AFTER actors Nana Patekar and Makrand Anaspure set up NAAM Foundation to raise funds for drought-affected farmers in Maharashtra, another popular actor Riteish Deshmukh has stepped forward to do his bit for the people of parched Marathwada.
Riteish, son of late chief minister Vilasrao Deshmukh, was picked as the brand ambassador by the Art of Living Foundation, under whose aegis the people of Latur have launched a massive effort to increase the storing capacity of the Manjara river, the lifeline of Latur that has gone completely dry. Speaking to The Indian Express, he said he would put in his best efforts to ensure the success of the Jalyukt Latur campaign.
“Not only for Latur, but I will do whatever I can for the entire drought-hit Marathwada region,” added Riteish.
He said he was still in discussion with activists about the exact nature of his role as the brand ambassador. The actor had donated Rs 25 lakh for the campaign. His brother Amit Deshmukh, who is an MLA from the region, donated Rs 75 lakh.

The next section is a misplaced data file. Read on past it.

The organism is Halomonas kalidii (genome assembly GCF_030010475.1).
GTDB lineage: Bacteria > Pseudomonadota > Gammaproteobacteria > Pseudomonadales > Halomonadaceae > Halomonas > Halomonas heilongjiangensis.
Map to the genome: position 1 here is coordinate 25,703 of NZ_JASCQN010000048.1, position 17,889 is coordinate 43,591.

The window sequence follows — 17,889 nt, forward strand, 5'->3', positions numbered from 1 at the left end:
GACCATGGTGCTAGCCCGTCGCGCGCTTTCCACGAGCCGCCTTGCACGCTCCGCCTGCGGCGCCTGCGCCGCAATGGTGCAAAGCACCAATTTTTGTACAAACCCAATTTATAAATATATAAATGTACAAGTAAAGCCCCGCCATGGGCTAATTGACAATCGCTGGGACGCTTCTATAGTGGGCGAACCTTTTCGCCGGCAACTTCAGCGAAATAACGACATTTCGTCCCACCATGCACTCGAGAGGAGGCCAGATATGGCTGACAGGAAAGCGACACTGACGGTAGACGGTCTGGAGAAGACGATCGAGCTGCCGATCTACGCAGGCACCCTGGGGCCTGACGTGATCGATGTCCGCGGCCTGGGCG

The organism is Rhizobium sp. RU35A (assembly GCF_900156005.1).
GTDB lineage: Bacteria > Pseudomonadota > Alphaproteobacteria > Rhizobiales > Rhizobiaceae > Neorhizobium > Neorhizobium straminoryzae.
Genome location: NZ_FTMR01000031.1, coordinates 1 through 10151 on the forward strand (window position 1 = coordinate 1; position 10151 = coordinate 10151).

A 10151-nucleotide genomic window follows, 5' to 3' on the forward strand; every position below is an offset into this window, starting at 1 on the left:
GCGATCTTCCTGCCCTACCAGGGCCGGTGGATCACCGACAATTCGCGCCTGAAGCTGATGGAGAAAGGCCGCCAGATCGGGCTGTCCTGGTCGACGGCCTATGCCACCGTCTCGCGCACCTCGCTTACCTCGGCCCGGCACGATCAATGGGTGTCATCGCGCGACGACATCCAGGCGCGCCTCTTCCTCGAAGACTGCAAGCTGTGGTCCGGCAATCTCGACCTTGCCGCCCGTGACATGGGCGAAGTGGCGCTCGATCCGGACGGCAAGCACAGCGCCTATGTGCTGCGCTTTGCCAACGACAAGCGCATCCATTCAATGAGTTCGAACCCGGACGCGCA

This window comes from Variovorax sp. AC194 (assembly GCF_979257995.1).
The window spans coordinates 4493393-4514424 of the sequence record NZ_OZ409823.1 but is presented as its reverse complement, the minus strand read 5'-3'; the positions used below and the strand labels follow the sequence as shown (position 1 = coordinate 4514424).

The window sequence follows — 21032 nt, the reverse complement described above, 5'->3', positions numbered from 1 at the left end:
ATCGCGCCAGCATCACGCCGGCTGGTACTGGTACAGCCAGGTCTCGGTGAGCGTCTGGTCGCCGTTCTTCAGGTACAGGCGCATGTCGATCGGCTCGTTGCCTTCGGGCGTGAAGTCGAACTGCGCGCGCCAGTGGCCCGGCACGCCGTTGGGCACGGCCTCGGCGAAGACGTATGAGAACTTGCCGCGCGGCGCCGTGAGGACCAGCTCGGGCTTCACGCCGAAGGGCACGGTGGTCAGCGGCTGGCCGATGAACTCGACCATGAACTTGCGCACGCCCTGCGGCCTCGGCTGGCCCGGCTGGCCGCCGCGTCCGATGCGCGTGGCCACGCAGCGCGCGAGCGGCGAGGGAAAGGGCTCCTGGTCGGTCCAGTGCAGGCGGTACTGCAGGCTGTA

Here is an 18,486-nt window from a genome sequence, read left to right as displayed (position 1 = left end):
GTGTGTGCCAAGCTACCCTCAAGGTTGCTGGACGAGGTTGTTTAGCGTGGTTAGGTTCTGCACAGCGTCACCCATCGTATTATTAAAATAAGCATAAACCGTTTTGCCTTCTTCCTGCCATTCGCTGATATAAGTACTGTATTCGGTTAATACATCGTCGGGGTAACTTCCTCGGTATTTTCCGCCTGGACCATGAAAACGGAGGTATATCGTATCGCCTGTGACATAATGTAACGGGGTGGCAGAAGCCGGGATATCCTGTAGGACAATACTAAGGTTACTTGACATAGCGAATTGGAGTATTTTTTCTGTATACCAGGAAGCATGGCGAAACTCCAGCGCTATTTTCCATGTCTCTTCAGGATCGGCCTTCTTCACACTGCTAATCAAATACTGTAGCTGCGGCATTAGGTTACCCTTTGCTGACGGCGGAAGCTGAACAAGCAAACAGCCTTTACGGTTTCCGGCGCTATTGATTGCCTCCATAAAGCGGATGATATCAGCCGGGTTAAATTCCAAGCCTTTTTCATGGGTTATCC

Mahadev Gomare of Art of Living Foundation said Riteish was expected to help raise funds for the water conservation project launched last month. “The project is worth Rs 7 crore. We are not taking any help from the government. It is entirely a people’s initiative,” he said.
The foundation has till now collected Rs 4 crore.
Gomare said they expected Riteish to raise funds from his contacts, especially in the Hindi and Marathi film industry.
Riteish said he would decide about it after holding a dialogue with the activists.
Last week, when the announcement was made regarding Riteish being made the brand ambassador, the actor visited the spot to witness the dredging work on Manjara river at Sai village and tried to understand how the project would benefit the people of Latur.
An 18-km trench is being dug in the Manjara river from Sai village to store water during monsoon. Work on nearly 3 km has been completed so far. The deadline is May-end. The NAAM Foundation launched by Patekar and Anaspure has been extending financial assistance to drought-hit farmers and also setting up water conservation projects. “We have no truck with them… they are doing it independently and so are we. Both the organisations are working for bringing relief to the parched region of Marathwada,” said Gomare.